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I've been following Sarah Keast​'s month long residency on the Isle of Iona way up in the Inner Hebredes. I have to say I am very envious as I'd love to do something like this myself, spend a month with no distractions to submerce myself totally into artistic response to enviromental surroundings. The Island looks like just the place for me. Wild and windy; desolate and remote. Sea and sky and plenty of weather.

Another, more local, artist who I really admire is Frances Hatch who travelled down to Antarctica in 2005. Travelling as a tourist for a very brief spell in the land of ice and penguins, a kind of self imposed residency resulted in some wonderful work. You can see some of her work on her website and her book about it Drawn to Antactica which you can buy. I've always been fascinated by the Arctic regions myself; the light, the atmosphere; the remoteness and the stories of struggle and hardship of explorers past and present that undertake the journey. One of my favourite pictures in Frances' book is of a few notes taken from her sketchbook and at the top reads in faint pencil the words 'National Coach 5.15am Branksome' reminding me of that old adage that the toughest of journeys always starts with the first step. I love the way Frances works, in a very immediate and responsive way dictated almost entirely by the enviroment. This is something I have been exploring more and more in my own way and in the much more sedate surrounding of Poole Bay. But as I say...The longest journeys......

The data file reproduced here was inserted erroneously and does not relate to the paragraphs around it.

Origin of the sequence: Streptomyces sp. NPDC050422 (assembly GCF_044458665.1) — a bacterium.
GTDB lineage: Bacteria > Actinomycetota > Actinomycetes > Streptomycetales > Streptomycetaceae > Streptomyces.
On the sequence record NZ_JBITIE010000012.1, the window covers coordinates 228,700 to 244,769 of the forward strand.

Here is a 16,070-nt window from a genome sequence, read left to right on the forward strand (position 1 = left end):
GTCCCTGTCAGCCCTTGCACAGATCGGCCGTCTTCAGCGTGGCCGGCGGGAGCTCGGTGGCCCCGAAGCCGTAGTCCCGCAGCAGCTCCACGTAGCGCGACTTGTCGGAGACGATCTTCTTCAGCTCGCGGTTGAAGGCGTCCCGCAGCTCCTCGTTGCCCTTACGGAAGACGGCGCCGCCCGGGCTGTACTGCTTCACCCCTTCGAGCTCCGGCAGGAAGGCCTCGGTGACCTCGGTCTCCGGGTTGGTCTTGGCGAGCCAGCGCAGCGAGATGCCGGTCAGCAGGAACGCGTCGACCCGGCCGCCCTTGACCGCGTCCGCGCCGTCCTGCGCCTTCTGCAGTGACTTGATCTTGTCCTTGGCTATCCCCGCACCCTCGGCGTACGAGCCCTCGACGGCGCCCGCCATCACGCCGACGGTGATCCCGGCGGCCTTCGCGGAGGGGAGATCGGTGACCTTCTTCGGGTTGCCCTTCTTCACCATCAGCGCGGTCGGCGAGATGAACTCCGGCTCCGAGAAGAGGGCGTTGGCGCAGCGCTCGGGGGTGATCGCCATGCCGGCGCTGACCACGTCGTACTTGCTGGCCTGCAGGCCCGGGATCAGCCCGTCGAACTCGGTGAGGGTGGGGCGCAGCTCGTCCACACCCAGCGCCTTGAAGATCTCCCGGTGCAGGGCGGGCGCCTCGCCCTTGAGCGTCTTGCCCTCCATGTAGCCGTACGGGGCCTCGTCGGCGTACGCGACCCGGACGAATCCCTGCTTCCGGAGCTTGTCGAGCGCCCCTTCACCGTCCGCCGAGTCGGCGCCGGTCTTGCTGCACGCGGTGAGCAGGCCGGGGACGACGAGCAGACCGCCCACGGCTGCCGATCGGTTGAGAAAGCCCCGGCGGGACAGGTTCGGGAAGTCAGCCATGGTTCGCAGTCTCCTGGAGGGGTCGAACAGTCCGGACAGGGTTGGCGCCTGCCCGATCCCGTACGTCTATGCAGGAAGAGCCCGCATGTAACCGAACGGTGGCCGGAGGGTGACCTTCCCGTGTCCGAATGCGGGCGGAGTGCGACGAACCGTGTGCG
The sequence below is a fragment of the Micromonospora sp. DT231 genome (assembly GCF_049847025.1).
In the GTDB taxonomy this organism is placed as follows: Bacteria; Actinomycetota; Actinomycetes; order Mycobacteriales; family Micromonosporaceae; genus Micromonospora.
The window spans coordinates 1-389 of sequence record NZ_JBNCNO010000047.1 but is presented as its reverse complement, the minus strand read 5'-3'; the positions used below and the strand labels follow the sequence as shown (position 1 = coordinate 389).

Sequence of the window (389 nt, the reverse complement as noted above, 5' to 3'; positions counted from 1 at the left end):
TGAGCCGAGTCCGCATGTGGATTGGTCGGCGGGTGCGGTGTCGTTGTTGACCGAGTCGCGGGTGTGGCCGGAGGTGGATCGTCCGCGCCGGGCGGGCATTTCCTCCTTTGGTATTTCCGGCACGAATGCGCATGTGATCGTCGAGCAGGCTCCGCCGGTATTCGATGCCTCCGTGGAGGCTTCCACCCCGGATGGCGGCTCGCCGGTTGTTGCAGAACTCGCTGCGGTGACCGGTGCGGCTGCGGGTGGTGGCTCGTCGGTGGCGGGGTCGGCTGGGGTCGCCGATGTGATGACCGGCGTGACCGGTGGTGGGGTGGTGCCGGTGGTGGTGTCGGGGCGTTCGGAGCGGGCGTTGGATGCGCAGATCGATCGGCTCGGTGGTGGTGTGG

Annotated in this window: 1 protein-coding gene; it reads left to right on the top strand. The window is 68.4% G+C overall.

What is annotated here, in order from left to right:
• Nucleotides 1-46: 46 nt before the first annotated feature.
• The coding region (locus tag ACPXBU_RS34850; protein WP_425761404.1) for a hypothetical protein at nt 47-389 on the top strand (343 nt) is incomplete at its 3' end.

I'm not sure about the ettiquette of reproducing other peoples work in blogs so here is a sea sketch from my sketchbook to keep us going while I dream about heading off on some residency of my own someday.


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